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CAHOOTS joins the National Alternative Mobile Services Association

Hana Francis mental health abolitionism

The Crisis Assistance Helping Out On The Streets program, also known as CAHOOTS, has been running for over thirty years. In the late 1980s, staff and volunteers from White Bird Clinic, CAHOOTS’ parent organization, came together to form the CAHOOTS model. This was one of the first programs of its kind, but recently similar models have taken up in other cities as people across the country recognize the urgent need for trauma-informed mental health emergency response.

In February of 2022, the Alternative Mobile Services Association was launched in a collaboration between grassroots nonprofits, agencies and government organizations from across the nation who want to nurture emergency response services oriented to mental health in the United States. The goal is to have an ongoing platform so that people can better utilize and share this practice-based evidence; what people have been doing so far, and how has that been working.

The CAHOOTS model consists of a two-person team, a crisis counselor and a medic, that respond to crisis calls through the Eugene ambulatory-fire-police dispatch line. In Springfield, they are dispatched from the non-emergency line. The CAHOOTS vans run 24/7 in Eugene and Springfield, Oregon. At any given time there are never more than two active vans in Eugene. In Springfield there is only one van constantly on shift. Due to the high demand and limited capacity, wait times can be hours-long.

At CAHOOTS, Laurel Lisovskis fills two essential roles. She is a crisis worker and the clinical supervisor coordinator. This means that she holds shifts on the CAHOOTS vans and organizes mental wellness support for her peers. She also spoke at the recent Law and Mental Health Conference on behalf of CAHOOTS.

“Mobile crisis is weird because everyone isn’t hanging out in an office together,” Lisovskis said in an interview. “It can be kind-of a lonely job where you are in a vacuum of a van for 12 hours with your shift partner, and if you don’t create intentional spaces to be in community with one another, I think that can be kind of dangerous.”

Lisovskis said this work has historically been lonely not only because of the physical isolation but also because of the unique and emotionally intensive work that seemingly few people in our society are willing to commit to. Perhaps this won’t be the case anymore.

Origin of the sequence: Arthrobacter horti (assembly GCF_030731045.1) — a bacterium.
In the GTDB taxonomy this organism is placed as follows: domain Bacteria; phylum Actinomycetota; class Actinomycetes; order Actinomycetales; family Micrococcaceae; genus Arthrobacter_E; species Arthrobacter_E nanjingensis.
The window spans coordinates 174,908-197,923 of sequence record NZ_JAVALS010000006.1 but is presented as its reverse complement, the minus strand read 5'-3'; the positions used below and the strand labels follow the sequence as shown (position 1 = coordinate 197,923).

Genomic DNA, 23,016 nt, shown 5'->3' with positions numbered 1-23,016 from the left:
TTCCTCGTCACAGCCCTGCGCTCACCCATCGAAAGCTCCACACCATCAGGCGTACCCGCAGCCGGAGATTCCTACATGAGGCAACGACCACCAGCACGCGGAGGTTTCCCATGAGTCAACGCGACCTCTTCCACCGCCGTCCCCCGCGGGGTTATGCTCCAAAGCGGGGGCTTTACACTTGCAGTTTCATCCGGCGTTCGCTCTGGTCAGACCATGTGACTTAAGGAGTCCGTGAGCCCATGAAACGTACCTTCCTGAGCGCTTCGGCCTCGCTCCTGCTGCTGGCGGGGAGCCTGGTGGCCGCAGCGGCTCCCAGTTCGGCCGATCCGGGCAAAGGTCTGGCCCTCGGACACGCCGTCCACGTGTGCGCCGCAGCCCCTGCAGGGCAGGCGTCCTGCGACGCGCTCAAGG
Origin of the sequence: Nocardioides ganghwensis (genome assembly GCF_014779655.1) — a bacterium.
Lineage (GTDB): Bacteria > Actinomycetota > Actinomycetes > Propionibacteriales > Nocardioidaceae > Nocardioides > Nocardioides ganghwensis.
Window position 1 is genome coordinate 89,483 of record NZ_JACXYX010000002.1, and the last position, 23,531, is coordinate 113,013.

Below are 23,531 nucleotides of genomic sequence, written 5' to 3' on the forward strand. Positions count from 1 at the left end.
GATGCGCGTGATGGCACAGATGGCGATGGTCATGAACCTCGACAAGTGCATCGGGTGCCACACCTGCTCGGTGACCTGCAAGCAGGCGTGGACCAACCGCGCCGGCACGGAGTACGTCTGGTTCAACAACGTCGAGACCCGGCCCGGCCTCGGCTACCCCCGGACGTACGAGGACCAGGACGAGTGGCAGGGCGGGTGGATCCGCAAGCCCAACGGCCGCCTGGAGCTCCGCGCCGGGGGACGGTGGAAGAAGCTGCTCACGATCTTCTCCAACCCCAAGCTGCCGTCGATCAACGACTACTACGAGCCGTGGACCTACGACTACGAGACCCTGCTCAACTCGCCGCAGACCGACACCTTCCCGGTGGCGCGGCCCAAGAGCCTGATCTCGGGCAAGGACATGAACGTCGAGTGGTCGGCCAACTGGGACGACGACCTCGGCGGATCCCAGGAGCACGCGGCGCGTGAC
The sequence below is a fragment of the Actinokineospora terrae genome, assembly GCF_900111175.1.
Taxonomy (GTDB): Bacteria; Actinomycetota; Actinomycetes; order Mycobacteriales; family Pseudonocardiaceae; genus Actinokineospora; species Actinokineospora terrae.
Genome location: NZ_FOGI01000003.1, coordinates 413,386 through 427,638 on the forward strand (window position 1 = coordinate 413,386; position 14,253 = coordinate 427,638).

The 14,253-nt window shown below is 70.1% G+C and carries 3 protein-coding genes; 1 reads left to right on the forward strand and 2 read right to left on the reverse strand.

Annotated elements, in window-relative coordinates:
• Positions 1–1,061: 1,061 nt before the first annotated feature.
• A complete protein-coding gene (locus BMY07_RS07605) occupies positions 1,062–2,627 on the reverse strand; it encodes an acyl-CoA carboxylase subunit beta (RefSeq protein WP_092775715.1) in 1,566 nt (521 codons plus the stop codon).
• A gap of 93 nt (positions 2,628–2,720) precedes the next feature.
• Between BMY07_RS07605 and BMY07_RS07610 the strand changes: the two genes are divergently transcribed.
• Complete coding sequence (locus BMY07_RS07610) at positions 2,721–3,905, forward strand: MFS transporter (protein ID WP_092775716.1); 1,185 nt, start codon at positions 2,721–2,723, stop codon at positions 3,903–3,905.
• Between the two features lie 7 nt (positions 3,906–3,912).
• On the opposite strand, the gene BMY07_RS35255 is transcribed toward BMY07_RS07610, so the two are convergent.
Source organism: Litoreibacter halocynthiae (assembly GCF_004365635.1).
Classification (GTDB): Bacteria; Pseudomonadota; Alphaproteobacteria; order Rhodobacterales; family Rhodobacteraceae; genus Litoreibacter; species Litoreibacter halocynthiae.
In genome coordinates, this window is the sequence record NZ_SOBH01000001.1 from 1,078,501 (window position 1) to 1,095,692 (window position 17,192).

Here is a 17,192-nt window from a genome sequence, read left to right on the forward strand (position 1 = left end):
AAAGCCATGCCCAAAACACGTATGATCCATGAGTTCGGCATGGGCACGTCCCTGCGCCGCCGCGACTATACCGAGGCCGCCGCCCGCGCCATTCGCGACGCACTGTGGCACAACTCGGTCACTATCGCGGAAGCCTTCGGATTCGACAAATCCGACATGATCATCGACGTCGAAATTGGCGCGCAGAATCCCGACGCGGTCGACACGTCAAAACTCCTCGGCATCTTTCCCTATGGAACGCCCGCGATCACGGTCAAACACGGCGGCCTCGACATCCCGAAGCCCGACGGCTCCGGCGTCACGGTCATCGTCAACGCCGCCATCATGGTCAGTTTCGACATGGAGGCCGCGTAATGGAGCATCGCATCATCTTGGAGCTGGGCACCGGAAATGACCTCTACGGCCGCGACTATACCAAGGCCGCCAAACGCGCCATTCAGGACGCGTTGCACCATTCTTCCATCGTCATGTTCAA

The initiative meeting of agencies within the Alternative Mobile Services Association was held at the beginning of February, at the 2022 Law and Mental Health Conference, “On Alternatives to the Police.” The event was coordinated by Jason Renaud, a well-known nonprofit consultant with over 35 years of open recovery from alcoholism.

“There is a national effort going on in dozens of different cities and counties across the country to develop a model of mobile outreach for people who are in some kind of crisis, we often call this a mental health crisis,” said Jason Renaud, who brought this association together. “They are all trying to solve the same problem, but they are all working alone. So, the idea is that through mutual support of these teams across the country we can learn more, faster, and get to that person on the street who is in crisis more effectively.”

For the first time there is a national link between these mobile crisis intervention programs. They can now share the experiences of trial and error, get more quantifiable data to show the success of their programs, contrast the variations on models and develop their services together.

One of the topics of debate among the organizations is the qualifications for being a crisis worker. Some models are opting for exclusively licensed mental health practitioners, but Chelsea Swift of CAHOOTS explains that this is a power dynamic which she actively tries to avoid. Licensed practitioners have the ability to diagnose and place a hold on someone which could mean forcing someone to engage in care against their will. The work that CAHOOTS does makes sure that every service they offer is voluntary.

“If people think, ‘at any given point this person can throw me in the back of a van and put me in a room with four white walls and a padded bench,’” said Swift, “they are not going to engage with you on the human level that we get to engage at CAHOOTS. And I think that keeps us safe too.”

Organizations like the Denver STAR program, Atlanta’s PAD program, and Oakland’s MACRO are among the 27 cities and agencies that have joined so far.

The main goal of the Alternative Mobile Services Association is to connect organizations that are practicing alternatives, but it also offers individual memberships to anyone who is interested in learning more about these alternatives.

The membership system is designed to be more accessible to people who may be more likely to be impacted by the increased availability of these crisis alternatives. Discounted prices are available for “peers" or students, this means anyone who has lived experience of mental illness, addiction, or alcoholism and/or is a full or part-time student.

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